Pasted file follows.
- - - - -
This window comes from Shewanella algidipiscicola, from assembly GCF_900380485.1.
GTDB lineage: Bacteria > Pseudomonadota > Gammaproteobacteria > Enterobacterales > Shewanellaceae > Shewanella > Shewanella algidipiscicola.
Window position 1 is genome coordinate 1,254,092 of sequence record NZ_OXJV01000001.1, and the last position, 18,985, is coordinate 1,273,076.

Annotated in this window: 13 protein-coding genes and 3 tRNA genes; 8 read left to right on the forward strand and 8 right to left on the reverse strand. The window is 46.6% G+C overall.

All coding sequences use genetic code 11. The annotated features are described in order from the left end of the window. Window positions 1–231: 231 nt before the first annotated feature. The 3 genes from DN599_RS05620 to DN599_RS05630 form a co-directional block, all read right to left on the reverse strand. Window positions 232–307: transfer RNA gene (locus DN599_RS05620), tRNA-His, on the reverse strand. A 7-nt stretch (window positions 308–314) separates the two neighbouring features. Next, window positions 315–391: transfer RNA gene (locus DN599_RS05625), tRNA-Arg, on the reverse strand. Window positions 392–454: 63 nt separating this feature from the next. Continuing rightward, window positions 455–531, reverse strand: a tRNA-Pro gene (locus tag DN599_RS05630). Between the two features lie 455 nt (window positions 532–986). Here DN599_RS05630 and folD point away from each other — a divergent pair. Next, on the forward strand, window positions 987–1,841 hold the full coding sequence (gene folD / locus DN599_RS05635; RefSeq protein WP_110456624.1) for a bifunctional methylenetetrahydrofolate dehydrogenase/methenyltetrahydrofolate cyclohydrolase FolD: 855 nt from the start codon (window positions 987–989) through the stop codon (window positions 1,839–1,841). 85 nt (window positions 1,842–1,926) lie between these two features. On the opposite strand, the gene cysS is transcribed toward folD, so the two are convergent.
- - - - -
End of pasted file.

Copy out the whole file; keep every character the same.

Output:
This window comes from Shewanella algidipiscicola, from assembly GCF_900380485.1.
GTDB lineage: Bacteria > Pseudomonadota > Gammaproteobacteria > Enterobacterales > Shewanellaceae > Shewanella > Shewanella algidipiscicola.
Window position 1 is genome coordinate 1,254,092 of sequence record NZ_OXJV01000001.1, and the last position, 18,985, is coordinate 1,273,076.

Annotated in this window: 13 protein-coding genes and 3 tRNA genes; 8 read left to right on the forward strand and 8 right to left on the reverse strand. The window is 46.6% G+C overall.

All coding sequences use genetic code 11. The annotated features are described in order from the left end of the window. Window positions 1–231: 231 nt before the first annotated feature. The 3 genes from DN599_RS05620 to DN599_RS05630 form a co-directional block, all read right to left on the reverse strand. Window positions 232–307: transfer RNA gene (locus DN599_RS05620), tRNA-His, on the reverse strand. A 7-nt stretch (window positions 308–314) separates the two neighbouring features. Next, window positions 315–391: transfer RNA gene (locus DN599_RS05625), tRNA-Arg, on the reverse strand. Window positions 392–454: 63 nt separating this feature from the next. Continuing rightward, window positions 455–531, reverse strand: a tRNA-Pro gene (locus tag DN599_RS05630). Between the two features lie 455 nt (window positions 532–986). Here DN599_RS05630 and folD point away from each other — a divergent pair. Next, on the forward strand, window positions 987–1,841 hold the full coding sequence (gene folD / locus DN599_RS05635; RefSeq protein WP_110456624.1) for a bifunctional methylenetetrahydrofolate dehydrogenase/methenyltetrahydrofolate cyclohydrolase FolD: 855 nt from the start codon (window positions 987–989) through the stop codon (window positions 1,839–1,841). 85 nt (window positions 1,842–1,926) lie between these two features. On the opposite strand, the gene cysS is transcribed toward folD, so the two are convergent.